Since the halo effect is a psychological phenomenon, which makes people jump to global conclusions about assets or companies, traders should pay attention to this aspect and use the consequences of the halo effect behavior for their benefit.
Thus, when a company has a high halo effect, it is evident to a wise trader that the stock prices of this company can go up based on the halo effect as a psychological factor and don’t depend on other factors. The knowledge of this tendency allows traders to make a profit by joining the market crowd of those company supporters with minds clouded by the halo effect. Moreover, it is possible to earn from the reverse logic when trading out of the blurring halo effect due to the new market leaders.
What should a trader do to avoid the halo effect?
Every trader is eager to become a successful role model. Every trader wants to achieve wealth and independence. However, psychological barriers such as the halo effect trap traders’ mindsets, significantly limiting their horizons and preventing them from self-development.
Especially for you, we’ve prepared some advice on how to avoid the halo effect:
Trading discipline helps avoid emotional trading and stay focused on your goals. Self-management and self-control are crucial for stable returns and sound decisions in your day trading practice.
Stop being dependent on someone’s opinion and blindly follow their advice. The key to a winning mindset is independence. Perform your own market analysis, use your intuition, and learn to filter the information you get.
Keep developing your critical thinking
Critical thinking is vital in your daily trading routine. Critical thinkers are unlikely to trade under panic and overwhelming emotions or trade by chance. These people double-check all the incoming information and even question their own ideas and decisions. Critical thinking allows traders to make well-considered decisions reducing the likelihood of mistakes.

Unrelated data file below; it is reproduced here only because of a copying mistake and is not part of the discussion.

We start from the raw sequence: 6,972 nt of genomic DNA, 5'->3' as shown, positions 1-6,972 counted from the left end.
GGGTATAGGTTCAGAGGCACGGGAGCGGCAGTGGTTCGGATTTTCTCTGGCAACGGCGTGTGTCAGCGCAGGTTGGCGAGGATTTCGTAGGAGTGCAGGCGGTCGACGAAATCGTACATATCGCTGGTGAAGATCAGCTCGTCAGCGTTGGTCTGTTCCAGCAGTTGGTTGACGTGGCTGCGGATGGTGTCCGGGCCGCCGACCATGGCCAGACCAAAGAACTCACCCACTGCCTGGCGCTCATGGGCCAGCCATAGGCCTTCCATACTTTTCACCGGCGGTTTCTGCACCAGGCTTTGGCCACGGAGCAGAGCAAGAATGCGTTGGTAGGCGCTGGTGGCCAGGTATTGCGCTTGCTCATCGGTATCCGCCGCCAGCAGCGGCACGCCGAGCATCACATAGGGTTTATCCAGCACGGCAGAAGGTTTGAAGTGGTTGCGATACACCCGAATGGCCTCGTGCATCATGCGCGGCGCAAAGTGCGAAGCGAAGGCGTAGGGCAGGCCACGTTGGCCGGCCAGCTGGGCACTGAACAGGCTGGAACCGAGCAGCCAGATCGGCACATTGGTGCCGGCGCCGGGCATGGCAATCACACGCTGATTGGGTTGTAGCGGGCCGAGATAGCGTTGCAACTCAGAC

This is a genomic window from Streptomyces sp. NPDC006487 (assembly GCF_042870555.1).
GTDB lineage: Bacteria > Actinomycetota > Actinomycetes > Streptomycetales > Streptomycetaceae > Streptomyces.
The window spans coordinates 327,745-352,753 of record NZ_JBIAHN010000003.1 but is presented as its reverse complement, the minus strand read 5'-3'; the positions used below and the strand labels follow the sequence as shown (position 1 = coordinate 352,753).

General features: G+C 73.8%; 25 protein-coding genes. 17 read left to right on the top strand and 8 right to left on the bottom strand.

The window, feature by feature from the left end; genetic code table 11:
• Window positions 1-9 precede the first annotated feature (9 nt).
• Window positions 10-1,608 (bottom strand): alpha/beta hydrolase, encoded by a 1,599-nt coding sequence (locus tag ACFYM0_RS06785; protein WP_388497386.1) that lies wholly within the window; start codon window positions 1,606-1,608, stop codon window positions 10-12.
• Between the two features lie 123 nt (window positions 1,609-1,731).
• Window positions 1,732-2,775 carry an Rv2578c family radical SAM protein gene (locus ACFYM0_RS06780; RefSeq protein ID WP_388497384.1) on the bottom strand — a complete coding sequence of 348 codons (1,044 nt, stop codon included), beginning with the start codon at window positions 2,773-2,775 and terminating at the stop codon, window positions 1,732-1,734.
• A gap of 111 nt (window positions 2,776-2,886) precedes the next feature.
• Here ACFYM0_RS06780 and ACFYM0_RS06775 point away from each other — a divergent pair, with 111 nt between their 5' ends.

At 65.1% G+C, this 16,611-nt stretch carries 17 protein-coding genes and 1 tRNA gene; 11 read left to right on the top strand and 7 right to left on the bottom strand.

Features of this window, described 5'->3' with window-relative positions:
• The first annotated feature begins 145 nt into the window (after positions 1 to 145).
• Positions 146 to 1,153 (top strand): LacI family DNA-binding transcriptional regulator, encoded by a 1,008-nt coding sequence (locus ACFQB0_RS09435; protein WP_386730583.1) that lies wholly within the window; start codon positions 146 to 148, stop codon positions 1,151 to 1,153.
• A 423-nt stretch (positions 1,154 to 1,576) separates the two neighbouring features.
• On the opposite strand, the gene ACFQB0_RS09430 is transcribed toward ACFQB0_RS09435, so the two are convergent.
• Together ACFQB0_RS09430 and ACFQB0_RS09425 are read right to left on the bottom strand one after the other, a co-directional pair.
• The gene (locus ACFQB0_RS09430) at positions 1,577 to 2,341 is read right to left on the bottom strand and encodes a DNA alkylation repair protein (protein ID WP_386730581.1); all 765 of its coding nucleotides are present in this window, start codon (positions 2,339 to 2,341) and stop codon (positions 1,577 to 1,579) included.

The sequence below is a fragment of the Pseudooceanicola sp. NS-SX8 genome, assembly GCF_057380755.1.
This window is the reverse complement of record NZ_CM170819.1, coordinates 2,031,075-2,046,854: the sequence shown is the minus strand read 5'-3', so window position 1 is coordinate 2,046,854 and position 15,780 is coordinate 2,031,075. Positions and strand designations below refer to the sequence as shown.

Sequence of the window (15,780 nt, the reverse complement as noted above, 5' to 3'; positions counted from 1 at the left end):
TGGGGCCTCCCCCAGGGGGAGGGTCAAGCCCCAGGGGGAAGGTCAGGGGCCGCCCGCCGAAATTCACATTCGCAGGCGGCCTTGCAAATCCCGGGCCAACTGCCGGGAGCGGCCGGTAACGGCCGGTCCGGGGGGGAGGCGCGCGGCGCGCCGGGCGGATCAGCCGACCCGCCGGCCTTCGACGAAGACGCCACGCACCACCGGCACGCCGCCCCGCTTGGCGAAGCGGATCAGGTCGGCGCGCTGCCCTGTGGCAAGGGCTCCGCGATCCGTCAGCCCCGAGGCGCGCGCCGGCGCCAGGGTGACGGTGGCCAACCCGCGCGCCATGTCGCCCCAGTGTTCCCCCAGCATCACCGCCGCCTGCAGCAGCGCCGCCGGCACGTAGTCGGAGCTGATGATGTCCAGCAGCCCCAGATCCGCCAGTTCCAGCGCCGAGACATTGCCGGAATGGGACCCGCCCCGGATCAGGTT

Improve your trading literacy
A successful trader studies every day. Read books, join special courses, learn about top traders and their strategies, watch the news, and attend trading conferences.
Watch your mental health
No, this is not a joke. Emotional stability is essential. So, if you feel overwhelmed, take breaks and work with your mentality; otherwise, it will be impossible to avoid mistakes and unreasonableness.
The halo effect is a psychological phenomenon that helps companies to multiply their wealth by building outstanding consumer loyalty and then to drive the stocks’ prices upwards, or otherwise, to reduce the company profitability and make stock prices go down in case of the blurring halo effect.
Professional traders can use the halo effect for their benefit. However, non-professionals may suffer significant losses due to this cognitive bias. To become a successful trader, you should always stay sharp, develop critical thinking, and stick to your trading plan.
Our guides and recommendations will help you improve as a trader. Join us and create your legendary trading path with FBS.
What is the halo effect?
The halo effect is a cognitive bias that makes people create an overall impression based on the favorable traits of a person, thing, or process without considering other essential features. The halo effect complicates the decision-making process and causes irrational judgments or actions.
Why can the halo effect be dangerous?
The halo effect makes our brain exclude the necessary information which doesn’t correlate with our illusory image of a specific object or process. Due to this cognitive bias, we form a perfection in our minds, not a reality. The payoff for this is an inevitable disappointment.
How does the halo effect work?
The halo effect takes place when we have a positive impression of a person, thing, or process in one aspect and shift it to another without attempting to explore and assess it.